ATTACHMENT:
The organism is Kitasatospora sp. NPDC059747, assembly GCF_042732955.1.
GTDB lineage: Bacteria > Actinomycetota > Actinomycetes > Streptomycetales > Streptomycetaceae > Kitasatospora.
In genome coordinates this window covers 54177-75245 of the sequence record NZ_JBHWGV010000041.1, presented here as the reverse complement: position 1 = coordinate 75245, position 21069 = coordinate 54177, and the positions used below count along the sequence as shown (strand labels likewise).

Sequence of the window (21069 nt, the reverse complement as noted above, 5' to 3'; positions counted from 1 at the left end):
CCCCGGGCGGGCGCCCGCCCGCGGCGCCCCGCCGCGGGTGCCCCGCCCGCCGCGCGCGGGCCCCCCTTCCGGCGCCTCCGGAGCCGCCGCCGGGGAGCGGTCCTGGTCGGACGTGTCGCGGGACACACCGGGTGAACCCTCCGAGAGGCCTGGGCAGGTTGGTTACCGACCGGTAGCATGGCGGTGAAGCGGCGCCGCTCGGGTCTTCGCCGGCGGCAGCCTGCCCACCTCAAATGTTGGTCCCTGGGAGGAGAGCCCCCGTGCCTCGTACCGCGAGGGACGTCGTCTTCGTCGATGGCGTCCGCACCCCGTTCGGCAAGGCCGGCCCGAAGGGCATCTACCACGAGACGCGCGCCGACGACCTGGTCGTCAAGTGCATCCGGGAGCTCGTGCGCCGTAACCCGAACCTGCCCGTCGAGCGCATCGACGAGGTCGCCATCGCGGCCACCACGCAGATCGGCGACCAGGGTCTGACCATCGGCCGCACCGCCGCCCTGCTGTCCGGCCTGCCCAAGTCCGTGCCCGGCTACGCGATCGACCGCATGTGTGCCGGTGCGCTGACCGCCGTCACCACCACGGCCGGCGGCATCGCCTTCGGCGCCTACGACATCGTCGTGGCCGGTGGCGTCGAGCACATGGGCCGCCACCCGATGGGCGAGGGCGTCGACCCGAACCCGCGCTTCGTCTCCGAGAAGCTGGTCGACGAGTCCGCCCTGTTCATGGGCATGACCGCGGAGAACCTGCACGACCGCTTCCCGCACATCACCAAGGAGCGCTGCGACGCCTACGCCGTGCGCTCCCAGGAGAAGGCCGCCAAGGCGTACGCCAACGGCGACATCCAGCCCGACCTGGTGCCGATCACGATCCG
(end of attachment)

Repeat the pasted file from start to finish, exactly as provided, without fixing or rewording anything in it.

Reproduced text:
The organism is Kitasatospora sp. NPDC059747, assembly GCF_042732955.1.
GTDB lineage: Bacteria > Actinomycetota > Actinomycetes > Streptomycetales > Streptomycetaceae > Kitasatospora.
In genome coordinates this window covers 54177-75245 of the sequence record NZ_JBHWGV010000041.1, presented here as the reverse complement: position 1 = coordinate 75245, position 21069 = coordinate 54177, and the positions used below count along the sequence as shown (strand labels likewise).

Sequence of the window (21069 nt, the reverse complement as noted above, 5' to 3'; positions counted from 1 at the left end):
CCCCGGGCGGGCGCCCGCCCGCGGCGCCCCGCCGCGGGTGCCCCGCCCGCCGCGCGCGGGCCCCCCTTCCGGCGCCTCCGGAGCCGCCGCCGGGGAGCGGTCCTGGTCGGACGTGTCGCGGGACACACCGGGTGAACCCTCCGAGAGGCCTGGGCAGGTTGGTTACCGACCGGTAGCATGGCGGTGAAGCGGCGCCGCTCGGGTCTTCGCCGGCGGCAGCCTGCCCACCTCAAATGTTGGTCCCTGGGAGGAGAGCCCCCGTGCCTCGTACCGCGAGGGACGTCGTCTTCGTCGATGGCGTCCGCACCCCGTTCGGCAAGGCCGGCCCGAAGGGCATCTACCACGAGACGCGCGCCGACGACCTGGTCGTCAAGTGCATCCGGGAGCTCGTGCGCCGTAACCCGAACCTGCCCGTCGAGCGCATCGACGAGGTCGCCATCGCGGCCACCACGCAGATCGGCGACCAGGGTCTGACCATCGGCCGCACCGCCGCCCTGCTGTCCGGCCTGCCCAAGTCCGTGCCCGGCTACGCGATCGACCGCATGTGTGCCGGTGCGCTGACCGCCGTCACCACCACGGCCGGCGGCATCGCCTTCGGCGCCTACGACATCGTCGTGGCCGGTGGCGTCGAGCACATGGGCCGCCACCCGATGGGCGAGGGCGTCGACCCGAACCCGCGCTTCGTCTCCGAGAAGCTGGTCGACGAGTCCGCCCTGTTCATGGGCATGACCGCGGAGAACCTGCACGACCGCTTCCCGCACATCACCAAGGAGCGCTGCGACGCCTACGCCGTGCGCTCCCAGGAGAAGGCCGCCAAGGCGTACGCCAACGGCGACATCCAGCCCGACCTGGTGCCGATCACGATCCG